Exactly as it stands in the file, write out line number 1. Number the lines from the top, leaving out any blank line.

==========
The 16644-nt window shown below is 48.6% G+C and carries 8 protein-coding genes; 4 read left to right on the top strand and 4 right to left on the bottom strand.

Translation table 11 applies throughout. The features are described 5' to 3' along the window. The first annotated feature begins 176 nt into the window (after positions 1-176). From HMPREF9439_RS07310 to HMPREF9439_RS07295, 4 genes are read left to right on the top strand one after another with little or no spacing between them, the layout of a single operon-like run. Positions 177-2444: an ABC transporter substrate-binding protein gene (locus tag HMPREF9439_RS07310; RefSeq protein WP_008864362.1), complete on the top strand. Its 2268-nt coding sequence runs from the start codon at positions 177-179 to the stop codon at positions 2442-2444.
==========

The 16644-nt window shown below is 48.6% G+C and carries 8 protein-coding genes; 4 read left to right on the top strand and 4 right to left on the bottom strand.